close up shot of a hindu goddess


(Author: Ki. Rajanarayanan Translation: Radha Soundar & R.S. Saha )

(Original Novel : கோபல்ல கிராமம்)

No one knew if he properly listened to the song and the kummi. But the girls’ harmonized voices and the song’s lyrics clearly did something to him.

He whimpered and moaned quietly. In his mind’s eye, Mariamman’s fierce eyes appeared.

He thought of his family who spent their lives bending, breaking, and wringing their bodies for their work. His mother would wail, “You wretch. Don’t you have any mercy? I ground my bones like sandalwood and struggled to raise you and you hit me?!”

He first learned how to steal in his own home. After a normal playful childhood, he did not go to work like the others and instead lazed around the village. When no one was home, he would sneak in and eat all the food. He had begun a life of leeching off the hard work of others. He never listened to what his parents or others had to say.

He hung around rogues and became like them. He began to gamble and smoke ganja. He began to take things from his home. Developing a brutish temper, he would simply beat up anyone that got in his way.

Unable to bear him any longer, his relatives all banded together, tied him up, then beat him. After that, they starved him for three days. Then they freed him and chased him out of the village.

He knew nothing of the labor the people of Gopalla Gramam had put in to transform the land of cacti and thick forests into what it was today. Mother Earth glowed and smiled now, like a freshly bathed woman with turmeric paste rubbed on her. Bottle gourd and bitter gourd grew abundantly in a land that used to grow only red kovai gourd. But the village was unable to grow rice. A song from some faraway land had mixed into this one.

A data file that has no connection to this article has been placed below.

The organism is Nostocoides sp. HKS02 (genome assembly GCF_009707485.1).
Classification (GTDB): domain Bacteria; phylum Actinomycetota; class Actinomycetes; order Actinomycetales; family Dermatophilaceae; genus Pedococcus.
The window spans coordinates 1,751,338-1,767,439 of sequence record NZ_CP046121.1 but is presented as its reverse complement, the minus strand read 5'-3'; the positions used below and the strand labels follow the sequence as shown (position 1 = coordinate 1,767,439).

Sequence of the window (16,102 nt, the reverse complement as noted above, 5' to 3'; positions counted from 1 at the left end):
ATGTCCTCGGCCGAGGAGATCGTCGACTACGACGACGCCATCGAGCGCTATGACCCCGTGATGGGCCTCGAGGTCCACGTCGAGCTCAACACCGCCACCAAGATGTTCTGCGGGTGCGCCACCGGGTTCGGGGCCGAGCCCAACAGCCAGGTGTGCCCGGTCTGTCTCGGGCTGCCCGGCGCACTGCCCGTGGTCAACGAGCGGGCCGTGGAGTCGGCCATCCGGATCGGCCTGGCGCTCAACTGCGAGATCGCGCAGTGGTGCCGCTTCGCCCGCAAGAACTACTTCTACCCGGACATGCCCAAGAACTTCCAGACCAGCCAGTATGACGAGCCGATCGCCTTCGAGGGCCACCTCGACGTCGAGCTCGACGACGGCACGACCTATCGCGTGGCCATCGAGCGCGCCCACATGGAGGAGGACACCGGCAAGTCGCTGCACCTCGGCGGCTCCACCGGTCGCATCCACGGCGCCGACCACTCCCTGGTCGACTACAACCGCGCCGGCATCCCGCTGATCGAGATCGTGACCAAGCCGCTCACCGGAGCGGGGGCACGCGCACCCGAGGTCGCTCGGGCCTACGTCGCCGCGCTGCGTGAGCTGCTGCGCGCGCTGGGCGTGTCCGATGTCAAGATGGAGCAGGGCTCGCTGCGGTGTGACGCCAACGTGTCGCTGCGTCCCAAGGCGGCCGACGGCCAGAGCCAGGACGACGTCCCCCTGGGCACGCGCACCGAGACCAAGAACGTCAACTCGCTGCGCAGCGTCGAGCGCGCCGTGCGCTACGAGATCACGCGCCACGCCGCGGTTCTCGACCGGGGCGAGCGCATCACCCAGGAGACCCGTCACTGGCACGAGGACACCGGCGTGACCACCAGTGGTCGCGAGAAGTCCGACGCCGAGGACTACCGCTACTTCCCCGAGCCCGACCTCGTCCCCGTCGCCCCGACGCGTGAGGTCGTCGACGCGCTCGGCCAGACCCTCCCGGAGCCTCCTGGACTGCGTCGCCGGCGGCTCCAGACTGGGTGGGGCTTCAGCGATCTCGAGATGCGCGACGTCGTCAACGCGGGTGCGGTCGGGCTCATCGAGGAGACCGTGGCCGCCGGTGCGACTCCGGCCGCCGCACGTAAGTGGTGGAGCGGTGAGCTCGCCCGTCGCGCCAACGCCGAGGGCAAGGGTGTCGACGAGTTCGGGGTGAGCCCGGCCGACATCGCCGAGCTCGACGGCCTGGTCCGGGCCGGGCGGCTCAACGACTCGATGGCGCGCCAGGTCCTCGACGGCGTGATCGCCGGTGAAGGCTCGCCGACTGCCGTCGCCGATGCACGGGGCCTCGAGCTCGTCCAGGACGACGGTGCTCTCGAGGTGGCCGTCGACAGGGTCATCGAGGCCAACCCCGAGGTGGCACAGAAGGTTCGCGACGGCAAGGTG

He recalled his own faraway land. There were people there too and they were like the ones here. It had been a land that could only be used to make bricks. It had been changed into one that could grow seeraga samba rice. The quarry had turned into a beautiful place filled with the cries of parrots.

Amidst those hard workers, he had sprouted like a weed. A parasite that never toiled and instead lived by stealing. These thoughts drifted in and out as he approached death. The kummi song thrummed with the joy of honest people. In the happiness of that song, he was going to die separated from his family. 

His face brightened with the clarity that came before death. He eagerly looked at the children. Perhaps he wanted to jump from the stake and dance with them. His body shook. And with that, he was relieved of the agony he was in.


They realized he was dead long after. The guards sent the children away. As the girls left, they repeatedly looked back. It was later said that some of those girls got a fever that night. One of them, supposedly, died of her fever. Another got so close to death that her parents prayed to the kazhuvan. They vowed that if their daughter got better and grew up, she would get married and name her first born child Kazhuvan.

Instead of being called the neem tree hill, that place was now known as Kazhuvan Hill.

The dead kazhuvan’s body was pulled off the state and buried near the Kammala woman he had killed. A stone was placed on his grave as well. The pacheri people now prayed to them both as deities, cooking and offering pongal on special occasions and naming girls Kammalachi and boys Kazhuvan. 

The man’s determination to remain silent during his trial and after he was put on the stake became known as the Kazhuvan Saathanai – the Kazhuvan’s Triumph. Now, whenever a criminal refused to confess or if someone refused to speak their mind people would liken it to the Kazhuvan’s Triumph.

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